Monemvasia: A Byzantine City State, the only book currently available on the best-preserved Byzantine city in the Peloponnese – Monemvasia. Haris A. Kalligas, a world authority on Monemvasia’s history and architecture, here explores the city’s foundation, its status as a powerful maritime centre of Byzantium, and its gradual decline after the fall of the Empire.
We interviewed Haris Kalligas by email:
1. Why did you want to write Monemvasia: A Byzantine City State?
Monemvasia remained an important city and port from its foundation in the 6th century and until the fall of the Byzantine Empire. My intention was to chronicle the evolution of the city and territory of Monemvasia comprehensively and concisely during the fourteen centuries of its existence, something that, so far, has never been presented. For this purpose a large amount of material collected was used; unpublished material from archives and from my own research and surveys on the rock and the surrounding area, as well as published material and conclusions from my previous publications, e.g. the works on the authenticity of the written sources on Byzantine Monemvasia.
2. Often, when people write about Byzantium, the work is confined to what happens in Constantinople. How does examining a city like Monemvasia offer insights into the Byzantines?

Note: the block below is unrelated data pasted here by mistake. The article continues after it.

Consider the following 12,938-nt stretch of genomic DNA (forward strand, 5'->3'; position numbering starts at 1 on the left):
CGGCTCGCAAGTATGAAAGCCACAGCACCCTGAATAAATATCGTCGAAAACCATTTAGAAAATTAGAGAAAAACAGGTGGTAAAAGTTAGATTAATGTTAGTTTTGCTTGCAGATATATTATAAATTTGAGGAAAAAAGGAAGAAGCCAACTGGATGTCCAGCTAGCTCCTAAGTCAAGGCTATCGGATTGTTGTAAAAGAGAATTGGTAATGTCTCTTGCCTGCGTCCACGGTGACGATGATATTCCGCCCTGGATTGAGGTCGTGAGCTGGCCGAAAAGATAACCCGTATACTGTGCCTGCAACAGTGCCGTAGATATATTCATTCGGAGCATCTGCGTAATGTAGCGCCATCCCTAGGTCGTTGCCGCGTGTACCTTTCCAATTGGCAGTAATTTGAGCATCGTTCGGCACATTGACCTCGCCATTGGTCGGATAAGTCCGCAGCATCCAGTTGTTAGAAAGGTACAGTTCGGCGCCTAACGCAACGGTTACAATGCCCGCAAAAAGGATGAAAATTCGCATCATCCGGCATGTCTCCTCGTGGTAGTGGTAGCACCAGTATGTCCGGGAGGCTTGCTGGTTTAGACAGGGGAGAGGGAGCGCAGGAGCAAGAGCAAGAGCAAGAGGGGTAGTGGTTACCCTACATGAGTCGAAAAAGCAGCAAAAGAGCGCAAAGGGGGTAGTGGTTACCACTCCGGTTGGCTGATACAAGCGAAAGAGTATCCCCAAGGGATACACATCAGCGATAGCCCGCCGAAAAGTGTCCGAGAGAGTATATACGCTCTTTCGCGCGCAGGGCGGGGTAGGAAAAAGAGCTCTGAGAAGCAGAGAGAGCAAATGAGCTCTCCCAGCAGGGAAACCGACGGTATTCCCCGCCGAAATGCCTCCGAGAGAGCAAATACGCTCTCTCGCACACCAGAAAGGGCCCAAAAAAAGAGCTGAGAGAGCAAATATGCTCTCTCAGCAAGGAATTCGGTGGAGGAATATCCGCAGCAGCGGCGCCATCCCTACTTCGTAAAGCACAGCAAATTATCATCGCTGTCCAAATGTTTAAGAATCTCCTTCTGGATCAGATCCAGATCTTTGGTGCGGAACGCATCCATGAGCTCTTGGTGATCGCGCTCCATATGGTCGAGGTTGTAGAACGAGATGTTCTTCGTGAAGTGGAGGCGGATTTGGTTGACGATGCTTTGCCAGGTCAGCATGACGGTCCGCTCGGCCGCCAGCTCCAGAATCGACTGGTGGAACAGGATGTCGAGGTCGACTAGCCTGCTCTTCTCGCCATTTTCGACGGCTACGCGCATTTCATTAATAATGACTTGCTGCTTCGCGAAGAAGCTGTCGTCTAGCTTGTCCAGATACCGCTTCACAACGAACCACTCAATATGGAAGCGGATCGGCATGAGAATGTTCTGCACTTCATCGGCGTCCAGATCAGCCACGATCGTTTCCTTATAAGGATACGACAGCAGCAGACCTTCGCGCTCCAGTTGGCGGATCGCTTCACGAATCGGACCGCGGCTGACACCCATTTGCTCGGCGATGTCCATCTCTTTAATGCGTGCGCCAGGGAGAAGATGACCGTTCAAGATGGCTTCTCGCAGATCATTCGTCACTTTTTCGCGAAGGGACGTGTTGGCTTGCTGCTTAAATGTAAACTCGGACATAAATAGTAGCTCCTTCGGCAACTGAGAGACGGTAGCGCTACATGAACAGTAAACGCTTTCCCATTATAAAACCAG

In the huge world that was Byzantium most of the important decisions were taken by the administration in Constantinople, «the City». However, the rest of the area of the Empire was not a desert. The towns and cities had their own, interesting and significant activities, which it is possible to perceive despite the meagre documentation along with its inadequate systematic study. The remains and the documents offer evidence of the importance of Monemvasia as a port and the occupations of the inhabitants. They were merchants and pirates, they offered their services for fighting at sea, their ships sailed to various parts of the Mediterranean, and they were excellent builders and artisans. Malmsey wine -the name is a corruption of the name of the city- was produced in the area and exported in large quantities.
3. Your book is dedicated to Angeliki Laiou, the Byzantine historian who passed away earlier this year. Could you tell us about her influence on you and your research?
Angeliki was a very dear personal friend, who was fond of Monemvasia, which she visited several times, either privately or for the purpose of the Symposia that we have organized there every year since 1988, and of whose Scientific Committee she was a member. In Monemvasia as well as during my stay as a fellow in Dumbarton Oaks Centre, when she was the Director, we had repeated discussions on several aspects of Byzantine history as she was particularly interested in the economy of Byzantine towns and cities, Monemvasia among them. I admired her quick mind, her power to compose and to carry research on difficult topics and her strictness. She was very supportive of my research on Monemvasia, which was multi-disciplinary, and I benefited from our exchange of views on methodology, and in particular the recording of the remains in the medieval city.
4. You also work as an architect and specialize in restoring houses in and around Monemvasia. Could you tell us more about this experience and the kind of work involved in restoring houses?